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1. SP. MAELIUS, the richest of the plebeian knights, employed his fortune in buying up corn in Etruria in the great famine at Rome in B. C. 440. This corn he sold to the poor at a small price, or distributed it gratuitously. Such liberality gained him the favour of the plebeians, but at the same time exposed him to the hatred of the ruling class. Accordingly, in the following year, B. C. 439, soon after the consuls had entered upon their office, L. Minucius Augurinus, who had been appointed praefectus annonae [AUGURINUS, No. 5], revealed to the senate a conspiracy which Maelius was said to have formed for the purpose of seizing the kingly power. He declared that the tribunes had been bribed by Maelius, that secret assemblies had been held in his house, and that arms had been collected there. Thereupon the aged Quintius Cincinnatus was immediately appointed dictator, and C. Servilius Ahala, the master of the horse. During the night the capitol and other strong places were garrisoned, and in the morning the dictator appeared in the forum with an armed force. Maelius was summoned to appear before his tribunal; but as he saw the fate which awaited him, he refused to go, seized a butcher's knife to ward off the officer (apparitor), who was preparing to drag him along, and took refuge among the crowd. Straightway Ahala, with an armed band of patrician youths, rushed into the crowd, and slew Miaelius. His property was confiscated, and his house pulled down; its vacant site, which was called the Aequimaelium, continued to subsequent ages a memorial of his fate. Niebuhr says that it lay at the foot of the capitol, not far from the prison.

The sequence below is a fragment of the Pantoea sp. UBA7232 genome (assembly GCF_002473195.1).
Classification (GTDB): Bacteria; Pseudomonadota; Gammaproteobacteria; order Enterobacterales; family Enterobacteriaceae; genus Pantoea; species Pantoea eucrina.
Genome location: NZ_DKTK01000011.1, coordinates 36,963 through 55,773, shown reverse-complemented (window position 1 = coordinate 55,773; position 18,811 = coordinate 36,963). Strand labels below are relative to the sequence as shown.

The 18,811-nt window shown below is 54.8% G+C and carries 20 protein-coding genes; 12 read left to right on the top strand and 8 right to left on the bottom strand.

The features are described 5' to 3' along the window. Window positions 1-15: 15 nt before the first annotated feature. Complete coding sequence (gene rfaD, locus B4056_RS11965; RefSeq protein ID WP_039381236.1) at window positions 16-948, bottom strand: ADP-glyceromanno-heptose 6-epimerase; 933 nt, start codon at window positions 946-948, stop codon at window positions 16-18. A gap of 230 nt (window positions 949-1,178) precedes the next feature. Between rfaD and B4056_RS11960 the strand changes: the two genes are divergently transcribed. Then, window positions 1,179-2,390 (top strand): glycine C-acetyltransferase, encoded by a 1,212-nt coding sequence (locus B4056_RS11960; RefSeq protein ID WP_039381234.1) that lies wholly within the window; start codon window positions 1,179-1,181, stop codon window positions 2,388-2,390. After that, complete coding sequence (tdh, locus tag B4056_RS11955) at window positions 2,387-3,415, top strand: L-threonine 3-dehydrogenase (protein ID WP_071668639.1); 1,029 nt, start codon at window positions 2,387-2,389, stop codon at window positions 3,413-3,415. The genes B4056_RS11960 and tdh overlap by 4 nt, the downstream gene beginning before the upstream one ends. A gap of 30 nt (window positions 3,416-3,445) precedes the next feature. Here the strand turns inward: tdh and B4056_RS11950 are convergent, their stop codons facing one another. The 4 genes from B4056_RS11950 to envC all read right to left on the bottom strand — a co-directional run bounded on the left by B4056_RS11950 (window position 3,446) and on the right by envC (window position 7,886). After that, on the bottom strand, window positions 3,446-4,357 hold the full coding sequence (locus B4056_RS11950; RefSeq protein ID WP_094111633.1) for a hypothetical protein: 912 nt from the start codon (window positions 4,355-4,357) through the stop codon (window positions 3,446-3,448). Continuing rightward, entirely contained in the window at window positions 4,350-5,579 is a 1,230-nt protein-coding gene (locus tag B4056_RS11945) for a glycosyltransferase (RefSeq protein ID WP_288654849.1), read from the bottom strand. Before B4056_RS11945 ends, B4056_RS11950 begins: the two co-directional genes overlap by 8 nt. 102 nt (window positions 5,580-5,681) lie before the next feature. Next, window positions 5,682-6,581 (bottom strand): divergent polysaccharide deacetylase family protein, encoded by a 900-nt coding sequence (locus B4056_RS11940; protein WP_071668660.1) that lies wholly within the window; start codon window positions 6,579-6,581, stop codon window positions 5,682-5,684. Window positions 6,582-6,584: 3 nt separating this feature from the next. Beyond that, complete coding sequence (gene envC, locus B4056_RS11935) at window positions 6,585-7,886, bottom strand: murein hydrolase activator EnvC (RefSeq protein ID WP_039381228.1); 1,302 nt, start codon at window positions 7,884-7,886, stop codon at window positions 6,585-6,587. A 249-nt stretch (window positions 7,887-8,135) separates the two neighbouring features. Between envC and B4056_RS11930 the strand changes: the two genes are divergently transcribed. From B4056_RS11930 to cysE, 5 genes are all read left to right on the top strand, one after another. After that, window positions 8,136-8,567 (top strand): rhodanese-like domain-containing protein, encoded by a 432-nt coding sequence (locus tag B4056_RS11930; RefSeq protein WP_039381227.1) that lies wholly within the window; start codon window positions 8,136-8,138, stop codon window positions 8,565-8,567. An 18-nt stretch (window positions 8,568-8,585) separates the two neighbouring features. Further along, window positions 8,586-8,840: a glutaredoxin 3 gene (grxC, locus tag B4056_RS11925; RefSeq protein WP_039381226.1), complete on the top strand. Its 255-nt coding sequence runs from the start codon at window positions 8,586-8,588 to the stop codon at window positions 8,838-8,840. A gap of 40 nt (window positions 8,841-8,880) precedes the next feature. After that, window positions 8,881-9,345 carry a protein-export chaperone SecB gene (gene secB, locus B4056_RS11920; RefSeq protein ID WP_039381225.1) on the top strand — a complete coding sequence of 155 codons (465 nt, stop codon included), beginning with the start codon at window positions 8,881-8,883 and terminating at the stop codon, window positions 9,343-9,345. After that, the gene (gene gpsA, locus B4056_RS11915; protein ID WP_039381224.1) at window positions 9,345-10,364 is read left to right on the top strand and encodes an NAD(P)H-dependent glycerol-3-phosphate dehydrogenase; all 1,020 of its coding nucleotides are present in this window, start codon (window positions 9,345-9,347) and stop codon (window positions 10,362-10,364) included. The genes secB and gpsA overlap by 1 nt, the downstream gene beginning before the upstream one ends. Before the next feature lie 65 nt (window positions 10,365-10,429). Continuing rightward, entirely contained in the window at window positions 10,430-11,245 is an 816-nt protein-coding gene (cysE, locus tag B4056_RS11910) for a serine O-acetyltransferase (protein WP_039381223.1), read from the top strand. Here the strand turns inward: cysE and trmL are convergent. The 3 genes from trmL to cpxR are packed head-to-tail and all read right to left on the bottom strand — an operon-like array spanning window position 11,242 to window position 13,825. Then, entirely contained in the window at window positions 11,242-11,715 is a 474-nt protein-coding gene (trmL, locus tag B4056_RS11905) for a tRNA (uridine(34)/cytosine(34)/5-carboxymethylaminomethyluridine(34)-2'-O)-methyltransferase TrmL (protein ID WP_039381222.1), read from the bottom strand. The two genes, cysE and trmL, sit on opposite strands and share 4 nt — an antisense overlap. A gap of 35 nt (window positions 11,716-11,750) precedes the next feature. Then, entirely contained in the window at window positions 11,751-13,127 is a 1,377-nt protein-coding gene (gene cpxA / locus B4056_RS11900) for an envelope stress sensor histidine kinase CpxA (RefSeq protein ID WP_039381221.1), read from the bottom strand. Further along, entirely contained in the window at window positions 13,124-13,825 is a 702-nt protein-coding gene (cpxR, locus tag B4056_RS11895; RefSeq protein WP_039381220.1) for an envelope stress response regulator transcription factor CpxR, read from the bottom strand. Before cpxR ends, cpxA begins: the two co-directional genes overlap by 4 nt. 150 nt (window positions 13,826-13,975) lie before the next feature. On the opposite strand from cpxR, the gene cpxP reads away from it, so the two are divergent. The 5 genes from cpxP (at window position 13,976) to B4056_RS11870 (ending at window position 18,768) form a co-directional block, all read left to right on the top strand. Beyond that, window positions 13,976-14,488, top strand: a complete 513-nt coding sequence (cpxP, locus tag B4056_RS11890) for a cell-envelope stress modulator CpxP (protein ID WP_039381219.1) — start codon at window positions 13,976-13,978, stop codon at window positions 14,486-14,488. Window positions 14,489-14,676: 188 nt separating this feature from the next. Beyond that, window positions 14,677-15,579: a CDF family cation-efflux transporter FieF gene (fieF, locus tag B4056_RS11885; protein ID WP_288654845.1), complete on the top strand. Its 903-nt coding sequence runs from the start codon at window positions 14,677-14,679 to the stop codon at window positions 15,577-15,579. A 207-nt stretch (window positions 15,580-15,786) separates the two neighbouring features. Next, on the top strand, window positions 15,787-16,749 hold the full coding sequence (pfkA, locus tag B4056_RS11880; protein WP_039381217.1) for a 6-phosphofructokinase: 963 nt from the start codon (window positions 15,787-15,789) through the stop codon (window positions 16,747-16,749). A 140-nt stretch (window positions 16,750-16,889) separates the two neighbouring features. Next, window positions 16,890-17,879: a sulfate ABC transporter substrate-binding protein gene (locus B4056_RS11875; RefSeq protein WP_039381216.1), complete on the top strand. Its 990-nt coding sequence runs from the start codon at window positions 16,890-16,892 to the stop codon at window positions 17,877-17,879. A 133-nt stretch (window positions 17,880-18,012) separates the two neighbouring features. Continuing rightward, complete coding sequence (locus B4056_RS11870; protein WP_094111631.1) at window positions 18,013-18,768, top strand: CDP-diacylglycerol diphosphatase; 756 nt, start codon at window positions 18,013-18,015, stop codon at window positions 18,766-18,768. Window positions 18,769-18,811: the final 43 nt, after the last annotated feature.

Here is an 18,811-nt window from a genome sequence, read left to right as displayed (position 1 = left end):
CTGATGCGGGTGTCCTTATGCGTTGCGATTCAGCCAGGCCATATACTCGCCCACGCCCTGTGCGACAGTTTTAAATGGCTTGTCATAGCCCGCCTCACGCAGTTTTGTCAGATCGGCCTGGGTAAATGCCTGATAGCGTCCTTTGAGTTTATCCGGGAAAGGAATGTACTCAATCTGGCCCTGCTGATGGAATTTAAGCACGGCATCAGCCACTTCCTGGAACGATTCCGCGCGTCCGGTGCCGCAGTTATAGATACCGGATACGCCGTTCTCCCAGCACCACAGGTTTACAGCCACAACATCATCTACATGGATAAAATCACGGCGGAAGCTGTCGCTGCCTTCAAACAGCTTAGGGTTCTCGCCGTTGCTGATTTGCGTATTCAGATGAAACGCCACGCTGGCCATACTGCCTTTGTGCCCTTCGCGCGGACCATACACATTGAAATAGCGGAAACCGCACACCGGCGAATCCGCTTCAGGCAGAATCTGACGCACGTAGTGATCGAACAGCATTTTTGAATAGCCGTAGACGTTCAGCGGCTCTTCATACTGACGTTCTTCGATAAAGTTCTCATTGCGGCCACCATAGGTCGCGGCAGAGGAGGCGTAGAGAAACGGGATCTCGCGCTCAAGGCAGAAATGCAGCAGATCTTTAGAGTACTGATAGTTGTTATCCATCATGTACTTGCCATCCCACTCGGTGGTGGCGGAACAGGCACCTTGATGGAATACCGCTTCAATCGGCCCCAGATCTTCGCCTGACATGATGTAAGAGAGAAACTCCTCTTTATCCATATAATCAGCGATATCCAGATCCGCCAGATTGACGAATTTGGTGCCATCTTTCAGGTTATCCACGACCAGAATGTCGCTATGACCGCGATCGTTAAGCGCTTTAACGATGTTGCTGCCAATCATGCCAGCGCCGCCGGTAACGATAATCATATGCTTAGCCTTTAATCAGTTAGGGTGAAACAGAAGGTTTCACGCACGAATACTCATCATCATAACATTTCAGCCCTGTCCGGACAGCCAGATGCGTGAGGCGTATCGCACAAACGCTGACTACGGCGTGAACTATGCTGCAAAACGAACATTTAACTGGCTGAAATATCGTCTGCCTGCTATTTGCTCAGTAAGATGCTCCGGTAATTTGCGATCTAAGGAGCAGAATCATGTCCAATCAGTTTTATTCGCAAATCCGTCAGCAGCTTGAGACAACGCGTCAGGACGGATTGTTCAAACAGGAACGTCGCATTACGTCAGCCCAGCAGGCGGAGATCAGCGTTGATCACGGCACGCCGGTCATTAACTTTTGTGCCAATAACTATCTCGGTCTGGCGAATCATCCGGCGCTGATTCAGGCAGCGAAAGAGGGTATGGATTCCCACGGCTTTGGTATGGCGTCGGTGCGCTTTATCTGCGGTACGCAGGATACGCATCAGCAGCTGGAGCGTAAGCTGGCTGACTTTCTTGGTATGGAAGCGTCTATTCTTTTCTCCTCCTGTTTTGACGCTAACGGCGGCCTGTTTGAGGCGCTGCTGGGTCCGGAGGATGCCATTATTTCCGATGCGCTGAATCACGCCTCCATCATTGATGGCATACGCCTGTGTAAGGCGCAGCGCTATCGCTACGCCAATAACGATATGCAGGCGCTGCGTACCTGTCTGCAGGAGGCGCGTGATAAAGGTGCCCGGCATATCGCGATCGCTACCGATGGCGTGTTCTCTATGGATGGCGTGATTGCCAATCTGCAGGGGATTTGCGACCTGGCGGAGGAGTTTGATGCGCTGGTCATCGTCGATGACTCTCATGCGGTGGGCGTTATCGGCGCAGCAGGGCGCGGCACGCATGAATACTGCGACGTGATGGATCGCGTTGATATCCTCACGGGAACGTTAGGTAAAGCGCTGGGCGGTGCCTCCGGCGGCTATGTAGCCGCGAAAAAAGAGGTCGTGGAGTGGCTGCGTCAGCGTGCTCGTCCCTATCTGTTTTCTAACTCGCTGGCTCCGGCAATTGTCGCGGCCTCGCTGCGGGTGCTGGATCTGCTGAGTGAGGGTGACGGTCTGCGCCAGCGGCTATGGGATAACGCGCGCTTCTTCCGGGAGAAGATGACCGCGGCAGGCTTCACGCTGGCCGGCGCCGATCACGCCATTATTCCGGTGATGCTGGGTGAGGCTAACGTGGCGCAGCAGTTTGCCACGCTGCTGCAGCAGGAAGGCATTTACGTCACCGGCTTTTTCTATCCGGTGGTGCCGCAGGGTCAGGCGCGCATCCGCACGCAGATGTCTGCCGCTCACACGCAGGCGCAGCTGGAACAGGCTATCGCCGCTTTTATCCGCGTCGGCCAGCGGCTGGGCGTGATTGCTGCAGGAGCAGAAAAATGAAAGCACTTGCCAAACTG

Later ages, following the traditions of the Quintian and Servilian houses, fully believed the story of Maelius's conspiracy. Thus Cicero speaks of him as " omnibus exosus " (de Amic. 8), and repeatedly praises the glorious deed of Ahala. But his guilt is very doubtful, and his death was clearly an act of murder, since the dictator himself had no right to put him to death, but only to bring him to trial before the comitia centuriata. The fact that he was thus violently and illegally slain, is a strong proof that no crime could be proved against him. Niebuhr thinks it not improbable that the real design of Maelius was to obtain the consulship for himself, and to compel the patricians to divide it between the two orders. None of the alleged accomplices of Maelius was punished; but Ahala was brought to trial, and only escaped condemnation by a voluntary exile. [AHALA, No. 2.] (Liv. 4.13-16; Zonar. 7.20; Dionys. Exc. Vat. in Mai, Nov. Collect. ii. p. 466; Cic. de Senect. 16, in Cat. 1.1, de Rep. 2.27, Philipp. 2.44, pro Mil. 17, pro Dom. 38; V. Max. 6.3.1; Niebuhr, Hist. of Rome, vol. ii. p. 418, &c.)

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440 BC (1)
439 BC (1)
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    • Livy, The History of Rome, Book 4, 13
    • Livy, The History of Rome, Book 4, 16
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